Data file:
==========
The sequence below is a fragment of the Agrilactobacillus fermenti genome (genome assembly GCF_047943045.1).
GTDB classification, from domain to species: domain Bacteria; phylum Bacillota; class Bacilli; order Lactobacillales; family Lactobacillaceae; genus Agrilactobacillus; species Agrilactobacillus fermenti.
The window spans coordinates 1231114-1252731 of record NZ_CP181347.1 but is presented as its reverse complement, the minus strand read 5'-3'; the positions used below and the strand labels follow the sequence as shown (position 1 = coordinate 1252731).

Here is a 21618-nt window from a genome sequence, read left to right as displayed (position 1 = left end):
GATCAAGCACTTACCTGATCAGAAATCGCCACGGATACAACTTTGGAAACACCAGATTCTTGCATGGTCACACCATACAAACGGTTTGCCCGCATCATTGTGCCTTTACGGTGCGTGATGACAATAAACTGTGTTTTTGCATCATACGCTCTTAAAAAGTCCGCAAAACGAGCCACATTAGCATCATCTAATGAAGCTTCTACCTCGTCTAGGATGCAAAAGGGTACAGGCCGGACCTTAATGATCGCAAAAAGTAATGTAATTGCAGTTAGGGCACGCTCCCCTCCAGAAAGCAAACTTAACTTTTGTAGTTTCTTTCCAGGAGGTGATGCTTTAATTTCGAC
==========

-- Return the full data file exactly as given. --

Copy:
The sequence below is a fragment of the Agrilactobacillus fermenti genome (genome assembly GCF_047943045.1).
GTDB classification, from domain to species: domain Bacteria; phylum Bacillota; class Bacilli; order Lactobacillales; family Lactobacillaceae; genus Agrilactobacillus; species Agrilactobacillus fermenti.
The window spans coordinates 1231114-1252731 of record NZ_CP181347.1 but is presented as its reverse complement, the minus strand read 5'-3'; the positions used below and the strand labels follow the sequence as shown (position 1 = coordinate 1252731).

Here is a 21618-nt window from a genome sequence, read left to right as displayed (position 1 = left end):
GATCAAGCACTTACCTGATCAGAAATCGCCACGGATACAACTTTGGAAACACCAGATTCTTGCATGGTCACACCATACAAACGGTTTGCCCGCATCATTGTGCCTTTACGGTGCGTGATGACAATAAACTGTGTTTTTGCATCATACGCTCTTAAAAAGTCCGCAAAACGAGCCACATTAGCATCATCTAATGAAGCTTCTACCTCGTCTAGGATGCAAAAGGGTACAGGCCGGACCTTAATGATCGCAAAAAGTAATGTAATTGCAGTTAGGGCACGCTCCCCTCCAGAAAGCAAACTTAACTTTTGTAGTTTCTTTCCAGGAGGTGATGCTTTAATTTCGAC